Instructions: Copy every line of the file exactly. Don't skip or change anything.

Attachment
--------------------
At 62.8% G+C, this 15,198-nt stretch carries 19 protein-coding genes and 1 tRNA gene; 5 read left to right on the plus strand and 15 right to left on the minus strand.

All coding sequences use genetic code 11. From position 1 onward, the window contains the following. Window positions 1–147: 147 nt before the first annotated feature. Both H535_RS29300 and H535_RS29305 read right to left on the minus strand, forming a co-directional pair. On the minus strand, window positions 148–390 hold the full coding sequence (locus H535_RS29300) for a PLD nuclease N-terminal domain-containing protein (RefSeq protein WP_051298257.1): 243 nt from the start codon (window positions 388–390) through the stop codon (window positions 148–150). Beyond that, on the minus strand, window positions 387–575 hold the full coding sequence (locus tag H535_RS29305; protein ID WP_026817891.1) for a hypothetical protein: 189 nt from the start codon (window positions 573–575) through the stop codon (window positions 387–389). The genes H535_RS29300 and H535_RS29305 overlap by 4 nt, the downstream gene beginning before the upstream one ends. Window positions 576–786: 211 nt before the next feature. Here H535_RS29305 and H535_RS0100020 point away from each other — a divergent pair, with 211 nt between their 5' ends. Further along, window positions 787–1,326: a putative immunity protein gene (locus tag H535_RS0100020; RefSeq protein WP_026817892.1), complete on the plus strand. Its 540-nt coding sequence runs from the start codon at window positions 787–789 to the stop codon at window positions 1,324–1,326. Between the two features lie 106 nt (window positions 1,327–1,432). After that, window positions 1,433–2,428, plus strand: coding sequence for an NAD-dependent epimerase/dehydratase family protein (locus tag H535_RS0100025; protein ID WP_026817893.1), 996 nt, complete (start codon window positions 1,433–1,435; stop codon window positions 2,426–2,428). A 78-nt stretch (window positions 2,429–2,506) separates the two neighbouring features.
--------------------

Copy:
At 62.8% G+C, this 15,198-nt stretch carries 19 protein-coding genes and 1 tRNA gene; 5 read left to right on the plus strand and 15 right to left on the minus strand.

All coding sequences use genetic code 11. From position 1 onward, the window contains the following. Window positions 1–147: 147 nt before the first annotated feature. Both H535_RS29300 and H535_RS29305 read right to left on the minus strand, forming a co-directional pair. On the minus strand, window positions 148–390 hold the full coding sequence (locus H535_RS29300) for a PLD nuclease N-terminal domain-containing protein (RefSeq protein WP_051298257.1): 243 nt from the start codon (window positions 388–390) through the stop codon (window positions 148–150). Beyond that, on the minus strand, window positions 387–575 hold the full coding sequence (locus tag H535_RS29305; protein ID WP_026817891.1) for a hypothetical protein: 189 nt from the start codon (window positions 573–575) through the stop codon (window positions 387–389). The genes H535_RS29300 and H535_RS29305 overlap by 4 nt, the downstream gene beginning before the upstream one ends. Window positions 576–786: 211 nt before the next feature. Here H535_RS29305 and H535_RS0100020 point away from each other — a divergent pair, with 211 nt between their 5' ends. Further along, window positions 787–1,326: a putative immunity protein gene (locus tag H535_RS0100020; RefSeq protein WP_026817892.1), complete on the plus strand. Its 540-nt coding sequence runs from the start codon at window positions 787–789 to the stop codon at window positions 1,324–1,326. Between the two features lie 106 nt (window positions 1,327–1,432). After that, window positions 1,433–2,428, plus strand: coding sequence for an NAD-dependent epimerase/dehydratase family protein (locus tag H535_RS0100025; protein ID WP_026817893.1), 996 nt, complete (start codon window positions 1,433–1,435; stop codon window positions 2,426–2,428). A 78-nt stretch (window positions 2,429–2,506) separates the two neighbouring features.